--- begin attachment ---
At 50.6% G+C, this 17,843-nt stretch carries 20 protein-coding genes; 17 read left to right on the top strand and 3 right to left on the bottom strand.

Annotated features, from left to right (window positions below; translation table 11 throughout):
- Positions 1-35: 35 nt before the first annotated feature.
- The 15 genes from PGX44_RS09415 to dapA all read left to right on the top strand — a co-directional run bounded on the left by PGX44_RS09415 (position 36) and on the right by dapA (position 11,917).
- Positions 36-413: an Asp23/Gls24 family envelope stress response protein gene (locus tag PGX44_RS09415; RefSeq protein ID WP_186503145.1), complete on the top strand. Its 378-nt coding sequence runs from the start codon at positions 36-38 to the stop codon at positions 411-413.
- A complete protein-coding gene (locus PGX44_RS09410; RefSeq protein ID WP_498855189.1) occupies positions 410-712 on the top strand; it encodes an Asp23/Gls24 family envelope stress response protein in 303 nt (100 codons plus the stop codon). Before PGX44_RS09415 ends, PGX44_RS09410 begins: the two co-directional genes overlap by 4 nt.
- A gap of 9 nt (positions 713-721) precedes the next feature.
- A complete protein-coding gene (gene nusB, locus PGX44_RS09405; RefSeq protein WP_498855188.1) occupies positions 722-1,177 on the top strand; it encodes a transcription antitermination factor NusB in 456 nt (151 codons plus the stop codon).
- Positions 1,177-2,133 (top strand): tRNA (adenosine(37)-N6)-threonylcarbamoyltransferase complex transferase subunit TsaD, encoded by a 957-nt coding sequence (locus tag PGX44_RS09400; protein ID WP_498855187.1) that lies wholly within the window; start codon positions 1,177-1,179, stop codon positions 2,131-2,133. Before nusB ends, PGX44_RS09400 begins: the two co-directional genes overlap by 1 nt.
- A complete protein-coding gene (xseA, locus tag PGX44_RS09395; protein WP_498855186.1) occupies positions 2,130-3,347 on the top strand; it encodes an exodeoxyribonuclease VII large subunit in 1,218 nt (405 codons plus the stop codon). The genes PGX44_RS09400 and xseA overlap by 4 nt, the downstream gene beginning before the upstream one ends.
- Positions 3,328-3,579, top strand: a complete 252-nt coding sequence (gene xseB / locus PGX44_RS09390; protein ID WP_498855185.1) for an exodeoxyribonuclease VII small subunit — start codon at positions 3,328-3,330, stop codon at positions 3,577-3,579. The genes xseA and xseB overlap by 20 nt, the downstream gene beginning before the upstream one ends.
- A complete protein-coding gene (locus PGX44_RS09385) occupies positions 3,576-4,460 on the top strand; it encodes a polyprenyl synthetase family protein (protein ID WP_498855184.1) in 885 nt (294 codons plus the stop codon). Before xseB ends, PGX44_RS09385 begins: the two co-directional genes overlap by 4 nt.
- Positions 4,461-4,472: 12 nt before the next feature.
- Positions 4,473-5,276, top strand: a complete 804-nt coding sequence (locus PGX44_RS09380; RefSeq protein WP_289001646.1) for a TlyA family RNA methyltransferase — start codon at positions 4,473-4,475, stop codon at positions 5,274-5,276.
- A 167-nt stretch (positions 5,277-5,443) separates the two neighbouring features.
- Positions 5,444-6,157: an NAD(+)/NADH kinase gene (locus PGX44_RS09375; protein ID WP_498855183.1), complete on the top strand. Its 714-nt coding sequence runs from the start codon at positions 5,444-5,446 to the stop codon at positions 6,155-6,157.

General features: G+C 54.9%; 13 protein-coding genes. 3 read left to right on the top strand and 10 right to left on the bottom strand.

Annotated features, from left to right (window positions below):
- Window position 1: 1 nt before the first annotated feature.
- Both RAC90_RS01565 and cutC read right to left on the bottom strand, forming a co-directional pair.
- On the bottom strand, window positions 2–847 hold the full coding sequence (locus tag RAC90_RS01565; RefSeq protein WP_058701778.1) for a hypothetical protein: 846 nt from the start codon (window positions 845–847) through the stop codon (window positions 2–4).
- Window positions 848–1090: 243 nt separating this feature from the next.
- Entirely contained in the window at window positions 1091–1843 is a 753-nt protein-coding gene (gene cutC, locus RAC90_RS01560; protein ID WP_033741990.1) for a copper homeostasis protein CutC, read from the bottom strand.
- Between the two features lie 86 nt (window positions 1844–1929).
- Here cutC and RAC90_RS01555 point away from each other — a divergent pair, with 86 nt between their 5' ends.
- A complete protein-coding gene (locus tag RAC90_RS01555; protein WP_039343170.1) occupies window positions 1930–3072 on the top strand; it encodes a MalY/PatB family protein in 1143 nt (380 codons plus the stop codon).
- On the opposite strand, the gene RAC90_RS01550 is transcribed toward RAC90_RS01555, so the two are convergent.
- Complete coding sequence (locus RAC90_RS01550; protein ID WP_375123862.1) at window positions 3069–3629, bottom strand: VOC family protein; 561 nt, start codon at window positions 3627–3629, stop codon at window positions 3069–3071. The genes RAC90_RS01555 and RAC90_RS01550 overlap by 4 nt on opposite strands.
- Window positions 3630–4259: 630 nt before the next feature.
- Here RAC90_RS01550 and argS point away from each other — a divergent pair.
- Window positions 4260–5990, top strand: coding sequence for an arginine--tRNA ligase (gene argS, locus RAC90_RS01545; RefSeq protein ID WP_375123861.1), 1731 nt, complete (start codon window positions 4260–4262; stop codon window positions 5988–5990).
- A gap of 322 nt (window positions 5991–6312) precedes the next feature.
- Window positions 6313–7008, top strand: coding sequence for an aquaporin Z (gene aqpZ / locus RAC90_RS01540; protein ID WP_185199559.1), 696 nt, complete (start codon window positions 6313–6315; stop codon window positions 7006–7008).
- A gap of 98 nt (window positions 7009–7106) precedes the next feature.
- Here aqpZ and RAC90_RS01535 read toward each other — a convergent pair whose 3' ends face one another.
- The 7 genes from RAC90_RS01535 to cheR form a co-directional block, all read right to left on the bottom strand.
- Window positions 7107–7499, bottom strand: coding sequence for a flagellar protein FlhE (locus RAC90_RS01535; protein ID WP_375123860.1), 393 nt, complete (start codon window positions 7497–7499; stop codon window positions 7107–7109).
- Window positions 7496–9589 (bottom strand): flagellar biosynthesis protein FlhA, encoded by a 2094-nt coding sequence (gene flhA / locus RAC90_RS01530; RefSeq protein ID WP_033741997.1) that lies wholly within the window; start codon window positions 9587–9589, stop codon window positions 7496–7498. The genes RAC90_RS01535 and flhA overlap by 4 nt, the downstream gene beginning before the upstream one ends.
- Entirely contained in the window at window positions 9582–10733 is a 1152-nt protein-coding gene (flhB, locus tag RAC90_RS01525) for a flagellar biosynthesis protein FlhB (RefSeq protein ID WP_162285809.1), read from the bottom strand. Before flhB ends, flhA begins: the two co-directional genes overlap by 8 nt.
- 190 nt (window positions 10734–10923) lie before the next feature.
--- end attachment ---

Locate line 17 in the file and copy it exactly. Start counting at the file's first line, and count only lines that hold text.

General features: G+C 54.9%; 13 protein-coding genes. 3 read left to right on the top strand and 10 right to left on the bottom strand.